Following a screening of the new VOA documentary, "AIDS - Living in the Shadows," at the World AIDS conference in Melbourne, a panel discussed the film and how to combat the stigma associated with HIV/AIDS.
Video

Video IAEA: Iran Turns its Enriched Uranium Into Less Harmful Form

Iran has converted its stockpiles of enriched uranium into a less dangerous form that is more difficult to use for nuclear weapons, according to the United Nations’ Atomic Energy Agency. The move complies with an interim deal reached with Western powers on Iran's nuclear program last year, in exchange for easing of sanctions. Henry Ridgwell reports for VOA from London.
Video

Video Relic of Saint Draws Catholics Worried About Immigration Issue

A Roman Catholic saint who is a figure of devotion for those crossing the border into the United States is attracting believers concerned about the plight of undocumented immigrants. Mike O'Sullivan reports from Los Angeles, where a relic of Saint Toribio has drawn thousands to local churches.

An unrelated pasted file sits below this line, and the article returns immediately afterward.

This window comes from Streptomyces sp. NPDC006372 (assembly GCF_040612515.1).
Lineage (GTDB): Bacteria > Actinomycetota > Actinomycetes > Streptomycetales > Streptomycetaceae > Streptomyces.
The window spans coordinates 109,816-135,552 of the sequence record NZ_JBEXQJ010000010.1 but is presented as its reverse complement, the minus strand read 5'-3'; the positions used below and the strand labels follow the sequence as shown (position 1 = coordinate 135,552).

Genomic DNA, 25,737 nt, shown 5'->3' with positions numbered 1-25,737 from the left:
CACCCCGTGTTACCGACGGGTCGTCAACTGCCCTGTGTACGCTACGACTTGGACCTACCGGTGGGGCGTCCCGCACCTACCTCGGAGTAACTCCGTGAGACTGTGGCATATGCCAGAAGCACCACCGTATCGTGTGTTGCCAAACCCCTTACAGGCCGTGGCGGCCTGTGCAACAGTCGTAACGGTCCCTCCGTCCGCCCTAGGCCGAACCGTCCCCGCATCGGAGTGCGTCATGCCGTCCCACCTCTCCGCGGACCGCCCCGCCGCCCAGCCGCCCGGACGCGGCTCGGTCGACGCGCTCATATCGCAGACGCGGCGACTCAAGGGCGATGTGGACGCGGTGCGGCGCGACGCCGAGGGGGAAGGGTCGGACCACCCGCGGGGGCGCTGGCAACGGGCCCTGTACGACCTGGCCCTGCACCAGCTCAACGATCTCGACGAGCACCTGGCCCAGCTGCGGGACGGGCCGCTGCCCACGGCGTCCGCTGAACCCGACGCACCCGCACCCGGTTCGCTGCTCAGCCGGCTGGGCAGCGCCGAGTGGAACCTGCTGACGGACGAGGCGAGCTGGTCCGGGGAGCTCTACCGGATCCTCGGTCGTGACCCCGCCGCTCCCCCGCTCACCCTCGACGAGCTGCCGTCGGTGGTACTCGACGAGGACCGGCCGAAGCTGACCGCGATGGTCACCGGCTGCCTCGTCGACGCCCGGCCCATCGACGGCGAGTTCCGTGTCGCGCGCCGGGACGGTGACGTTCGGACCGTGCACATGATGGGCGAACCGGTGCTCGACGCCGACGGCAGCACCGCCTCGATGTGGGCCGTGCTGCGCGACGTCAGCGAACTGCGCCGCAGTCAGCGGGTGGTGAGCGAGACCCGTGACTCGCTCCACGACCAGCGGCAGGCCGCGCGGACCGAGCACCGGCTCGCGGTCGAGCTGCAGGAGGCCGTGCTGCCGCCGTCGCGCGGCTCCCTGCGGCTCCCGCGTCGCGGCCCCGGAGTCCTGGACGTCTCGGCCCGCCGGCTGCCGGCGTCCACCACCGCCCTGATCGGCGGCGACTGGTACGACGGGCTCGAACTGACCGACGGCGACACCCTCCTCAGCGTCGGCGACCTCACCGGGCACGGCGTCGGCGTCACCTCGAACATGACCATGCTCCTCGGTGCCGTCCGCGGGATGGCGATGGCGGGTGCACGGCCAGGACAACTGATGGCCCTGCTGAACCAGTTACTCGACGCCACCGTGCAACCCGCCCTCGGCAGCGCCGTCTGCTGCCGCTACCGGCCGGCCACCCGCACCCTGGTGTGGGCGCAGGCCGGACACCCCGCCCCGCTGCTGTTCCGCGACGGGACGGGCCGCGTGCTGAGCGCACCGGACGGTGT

Video

Video US Awards Medal of Honor for Heroics in Bloodiest of Afghan Battles

U.S. combat troops are withdrawing from Afghanistan, on pace to leave the country by the end of this year. But on Monday, U.S. President Barack Obama took time to honor a soldier whose actions while under fire in Afghanistan earned him the Medal of Honor. VOA's Jeff Seldin has more from the Pentagon.
Video

Video Ukraine Rebels Surrender MH17 Black Boxes

After days of negotiations, a senior separatist leader handed over two black boxes from an airliner downed over eastern Ukraine to Malaysian experts early Tuesday. While on Monday, the U.N. Security Council unanimously demanded that armed groups controlling the crash site allow safe and unrestricted access to the wreckage.
Video

Video In Cambodia, HIV Diagnosis Brings Deadly Shame

Although HIV/AIDS is now a treatable condition, a positive diagnosis is still a life altering experience. In Cambodia, people living with HIV are often disowned by friends, family and the community. This humiliation can be unbearable. We bring you one Cambodian woman’s struggle to overcome a life tragedy and her own HIV positive diagnosis.

AppleAndroid